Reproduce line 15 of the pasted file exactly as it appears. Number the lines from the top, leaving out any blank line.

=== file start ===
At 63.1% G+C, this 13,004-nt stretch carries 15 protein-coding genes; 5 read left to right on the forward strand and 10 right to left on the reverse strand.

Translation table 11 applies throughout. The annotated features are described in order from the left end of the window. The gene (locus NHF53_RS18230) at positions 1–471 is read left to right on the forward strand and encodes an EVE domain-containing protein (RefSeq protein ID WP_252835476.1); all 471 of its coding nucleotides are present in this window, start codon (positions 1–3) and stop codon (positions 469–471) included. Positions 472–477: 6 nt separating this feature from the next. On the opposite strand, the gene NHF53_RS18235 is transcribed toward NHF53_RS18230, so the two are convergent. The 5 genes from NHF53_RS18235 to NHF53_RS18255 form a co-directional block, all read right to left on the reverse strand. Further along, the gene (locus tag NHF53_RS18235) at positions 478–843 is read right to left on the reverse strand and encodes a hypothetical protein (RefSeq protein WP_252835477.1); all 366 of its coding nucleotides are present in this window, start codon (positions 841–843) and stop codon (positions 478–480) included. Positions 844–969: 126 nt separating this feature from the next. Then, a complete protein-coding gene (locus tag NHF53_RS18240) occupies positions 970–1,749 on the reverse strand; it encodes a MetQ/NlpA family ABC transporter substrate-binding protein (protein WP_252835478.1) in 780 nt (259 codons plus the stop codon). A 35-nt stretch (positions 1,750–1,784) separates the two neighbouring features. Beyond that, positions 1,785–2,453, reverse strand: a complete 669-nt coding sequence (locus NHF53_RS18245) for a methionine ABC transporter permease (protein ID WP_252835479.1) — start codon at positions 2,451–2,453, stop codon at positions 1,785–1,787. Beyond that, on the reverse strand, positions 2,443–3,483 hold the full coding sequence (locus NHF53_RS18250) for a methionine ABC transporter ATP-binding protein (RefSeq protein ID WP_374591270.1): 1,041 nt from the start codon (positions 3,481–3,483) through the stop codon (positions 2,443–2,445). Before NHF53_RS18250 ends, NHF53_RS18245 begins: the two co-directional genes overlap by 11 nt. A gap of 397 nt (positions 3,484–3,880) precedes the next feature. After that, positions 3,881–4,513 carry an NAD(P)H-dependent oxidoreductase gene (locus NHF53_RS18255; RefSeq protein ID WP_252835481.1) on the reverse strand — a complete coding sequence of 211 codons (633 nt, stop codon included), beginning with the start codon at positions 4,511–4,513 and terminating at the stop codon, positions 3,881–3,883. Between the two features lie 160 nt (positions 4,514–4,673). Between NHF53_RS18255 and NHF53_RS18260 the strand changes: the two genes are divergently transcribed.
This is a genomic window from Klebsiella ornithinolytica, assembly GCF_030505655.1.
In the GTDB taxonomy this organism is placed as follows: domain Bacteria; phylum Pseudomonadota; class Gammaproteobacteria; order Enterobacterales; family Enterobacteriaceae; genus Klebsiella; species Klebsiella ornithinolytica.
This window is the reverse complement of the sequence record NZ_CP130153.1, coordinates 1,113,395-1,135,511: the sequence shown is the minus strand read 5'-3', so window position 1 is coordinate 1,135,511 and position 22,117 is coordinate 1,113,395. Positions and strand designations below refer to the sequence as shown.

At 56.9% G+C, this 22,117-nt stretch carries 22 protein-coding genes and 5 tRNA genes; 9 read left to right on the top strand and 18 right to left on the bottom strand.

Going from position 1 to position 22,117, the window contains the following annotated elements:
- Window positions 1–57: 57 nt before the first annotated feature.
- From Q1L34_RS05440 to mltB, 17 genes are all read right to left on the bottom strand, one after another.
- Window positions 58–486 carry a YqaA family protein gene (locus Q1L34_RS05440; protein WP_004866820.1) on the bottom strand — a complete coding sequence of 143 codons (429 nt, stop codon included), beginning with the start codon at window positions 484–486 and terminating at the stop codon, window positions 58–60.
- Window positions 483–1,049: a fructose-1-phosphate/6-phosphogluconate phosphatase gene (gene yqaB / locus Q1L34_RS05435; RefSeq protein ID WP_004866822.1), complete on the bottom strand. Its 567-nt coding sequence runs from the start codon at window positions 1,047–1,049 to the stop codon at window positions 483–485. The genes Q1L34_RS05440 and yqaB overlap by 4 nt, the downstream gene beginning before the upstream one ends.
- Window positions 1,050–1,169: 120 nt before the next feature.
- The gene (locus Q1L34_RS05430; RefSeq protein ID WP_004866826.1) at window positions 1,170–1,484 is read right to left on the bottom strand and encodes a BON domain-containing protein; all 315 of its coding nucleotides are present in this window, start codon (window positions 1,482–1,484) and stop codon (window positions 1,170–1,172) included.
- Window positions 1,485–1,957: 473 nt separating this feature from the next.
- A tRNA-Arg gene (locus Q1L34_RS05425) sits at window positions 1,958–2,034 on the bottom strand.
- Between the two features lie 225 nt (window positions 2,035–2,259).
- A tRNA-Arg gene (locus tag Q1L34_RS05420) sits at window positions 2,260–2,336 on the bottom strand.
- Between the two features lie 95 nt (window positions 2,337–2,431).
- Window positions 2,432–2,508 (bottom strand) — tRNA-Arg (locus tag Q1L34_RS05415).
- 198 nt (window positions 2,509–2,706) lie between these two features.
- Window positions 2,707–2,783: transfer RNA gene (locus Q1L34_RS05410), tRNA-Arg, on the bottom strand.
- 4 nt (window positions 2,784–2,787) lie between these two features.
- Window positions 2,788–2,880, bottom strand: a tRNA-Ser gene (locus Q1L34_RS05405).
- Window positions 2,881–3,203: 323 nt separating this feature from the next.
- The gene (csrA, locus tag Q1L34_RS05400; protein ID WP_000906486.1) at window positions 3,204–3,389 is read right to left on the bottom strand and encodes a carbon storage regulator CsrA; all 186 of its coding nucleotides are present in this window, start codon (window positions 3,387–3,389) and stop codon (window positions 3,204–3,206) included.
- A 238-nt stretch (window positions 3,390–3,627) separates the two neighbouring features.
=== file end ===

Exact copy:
- A tRNA-Arg gene (locus Q1L34_RS05425) sits at window positions 1,958–2,034 on the bottom strand.